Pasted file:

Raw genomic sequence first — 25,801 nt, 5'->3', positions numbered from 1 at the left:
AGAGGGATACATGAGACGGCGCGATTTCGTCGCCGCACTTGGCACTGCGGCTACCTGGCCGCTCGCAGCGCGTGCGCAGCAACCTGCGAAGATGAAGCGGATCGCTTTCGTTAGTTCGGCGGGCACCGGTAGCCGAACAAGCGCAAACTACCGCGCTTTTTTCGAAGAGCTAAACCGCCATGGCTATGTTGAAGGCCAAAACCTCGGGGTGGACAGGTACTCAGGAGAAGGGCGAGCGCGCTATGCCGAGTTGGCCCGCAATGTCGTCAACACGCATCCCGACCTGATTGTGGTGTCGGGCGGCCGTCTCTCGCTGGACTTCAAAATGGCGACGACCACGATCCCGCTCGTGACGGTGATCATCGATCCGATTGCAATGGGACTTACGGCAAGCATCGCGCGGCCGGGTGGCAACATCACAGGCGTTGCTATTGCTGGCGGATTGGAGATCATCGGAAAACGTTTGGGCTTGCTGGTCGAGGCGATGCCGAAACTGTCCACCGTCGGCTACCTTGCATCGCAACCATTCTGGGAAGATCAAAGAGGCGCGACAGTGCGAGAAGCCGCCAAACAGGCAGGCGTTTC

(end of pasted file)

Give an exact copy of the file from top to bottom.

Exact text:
Raw genomic sequence first — 25,801 nt, 5'->3', positions numbered from 1 at the left:
AGAGGGATACATGAGACGGCGCGATTTCGTCGCCGCACTTGGCACTGCGGCTACCTGGCCGCTCGCAGCGCGTGCGCAGCAACCTGCGAAGATGAAGCGGATCGCTTTCGTTAGTTCGGCGGGCACCGGTAGCCGAACAAGCGCAAACTACCGCGCTTTTTTCGAAGAGCTAAACCGCCATGGCTATGTTGAAGGCCAAAACCTCGGGGTGGACAGGTACTCAGGAGAAGGGCGAGCGCGCTATGCCGAGTTGGCCCGCAATGTCGTCAACACGCATCCCGACCTGATTGTGGTGTCGGGCGGCCGTCTCTCGCTGGACTTCAAAATGGCGACGACCACGATCCCGCTCGTGACGGTGATCATCGATCCGATTGCAATGGGACTTACGGCAAGCATCGCGCGGCCGGGTGGCAACATCACAGGCGTTGCTATTGCTGGCGGATTGGAGATCATCGGAAAACGTTTGGGCTTGCTGGTCGAGGCGATGCCGAAACTGTCCACCGTCGGCTACCTTGCATCGCAACCATTCTGGGAAGATCAAAGAGGCGCGACAGTGCGAGAAGCCGCCAAACAGGCAGGCGTTTC